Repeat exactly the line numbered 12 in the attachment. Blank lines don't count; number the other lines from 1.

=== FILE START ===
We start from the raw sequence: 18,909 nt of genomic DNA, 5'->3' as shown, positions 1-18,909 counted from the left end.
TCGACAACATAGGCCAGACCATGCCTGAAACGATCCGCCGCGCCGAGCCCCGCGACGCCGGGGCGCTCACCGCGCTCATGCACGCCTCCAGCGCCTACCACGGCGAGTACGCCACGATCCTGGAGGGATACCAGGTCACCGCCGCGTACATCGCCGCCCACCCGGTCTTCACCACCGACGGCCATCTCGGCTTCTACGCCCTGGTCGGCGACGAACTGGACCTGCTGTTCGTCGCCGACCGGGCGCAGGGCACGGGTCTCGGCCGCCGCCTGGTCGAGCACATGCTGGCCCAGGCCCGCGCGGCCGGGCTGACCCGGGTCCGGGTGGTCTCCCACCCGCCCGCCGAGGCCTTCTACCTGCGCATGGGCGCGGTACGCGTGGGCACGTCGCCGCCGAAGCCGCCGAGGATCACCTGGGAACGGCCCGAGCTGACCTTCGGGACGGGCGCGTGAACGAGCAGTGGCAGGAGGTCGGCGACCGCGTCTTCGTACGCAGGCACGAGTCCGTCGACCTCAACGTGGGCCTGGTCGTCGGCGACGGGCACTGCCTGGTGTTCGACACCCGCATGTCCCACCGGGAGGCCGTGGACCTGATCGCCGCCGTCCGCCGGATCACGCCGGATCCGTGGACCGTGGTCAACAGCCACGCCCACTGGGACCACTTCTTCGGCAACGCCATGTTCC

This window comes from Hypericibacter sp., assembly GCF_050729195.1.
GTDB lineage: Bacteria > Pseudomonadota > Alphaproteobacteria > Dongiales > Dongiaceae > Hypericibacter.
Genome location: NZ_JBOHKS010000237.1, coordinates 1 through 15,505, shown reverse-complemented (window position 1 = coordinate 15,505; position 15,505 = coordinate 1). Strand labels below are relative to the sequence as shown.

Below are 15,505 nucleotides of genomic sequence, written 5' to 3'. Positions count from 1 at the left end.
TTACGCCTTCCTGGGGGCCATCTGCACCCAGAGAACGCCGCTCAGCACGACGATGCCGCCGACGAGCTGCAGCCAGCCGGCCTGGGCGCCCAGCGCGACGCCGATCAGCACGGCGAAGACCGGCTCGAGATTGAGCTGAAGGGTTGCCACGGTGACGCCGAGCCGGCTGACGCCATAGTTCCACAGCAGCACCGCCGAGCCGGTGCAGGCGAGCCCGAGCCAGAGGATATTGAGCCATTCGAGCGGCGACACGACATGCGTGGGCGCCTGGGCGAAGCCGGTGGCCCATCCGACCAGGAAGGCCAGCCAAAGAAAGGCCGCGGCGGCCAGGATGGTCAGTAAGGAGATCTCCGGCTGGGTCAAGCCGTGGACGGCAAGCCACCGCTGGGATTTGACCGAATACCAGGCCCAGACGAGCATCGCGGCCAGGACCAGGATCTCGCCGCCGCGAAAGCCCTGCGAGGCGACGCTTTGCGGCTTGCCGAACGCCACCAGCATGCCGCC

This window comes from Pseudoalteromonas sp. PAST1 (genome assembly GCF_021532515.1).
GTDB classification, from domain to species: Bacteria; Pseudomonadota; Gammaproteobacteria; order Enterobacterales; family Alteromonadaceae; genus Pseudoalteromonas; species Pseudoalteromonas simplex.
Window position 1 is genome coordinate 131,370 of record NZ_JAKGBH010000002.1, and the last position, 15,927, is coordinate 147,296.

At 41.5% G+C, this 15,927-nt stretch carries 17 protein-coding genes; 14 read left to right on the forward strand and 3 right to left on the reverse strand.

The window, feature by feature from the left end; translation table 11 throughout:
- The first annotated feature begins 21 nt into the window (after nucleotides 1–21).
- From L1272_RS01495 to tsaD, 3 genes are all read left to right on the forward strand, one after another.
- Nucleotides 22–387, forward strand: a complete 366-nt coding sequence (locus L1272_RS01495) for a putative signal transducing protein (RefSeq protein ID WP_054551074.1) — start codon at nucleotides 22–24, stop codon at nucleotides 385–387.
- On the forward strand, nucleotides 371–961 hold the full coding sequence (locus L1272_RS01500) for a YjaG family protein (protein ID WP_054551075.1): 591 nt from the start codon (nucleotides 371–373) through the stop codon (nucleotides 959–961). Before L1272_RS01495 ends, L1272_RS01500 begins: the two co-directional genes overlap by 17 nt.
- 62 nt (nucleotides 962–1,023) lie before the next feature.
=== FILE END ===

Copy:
The window, feature by feature from the left end; translation table 11 throughout: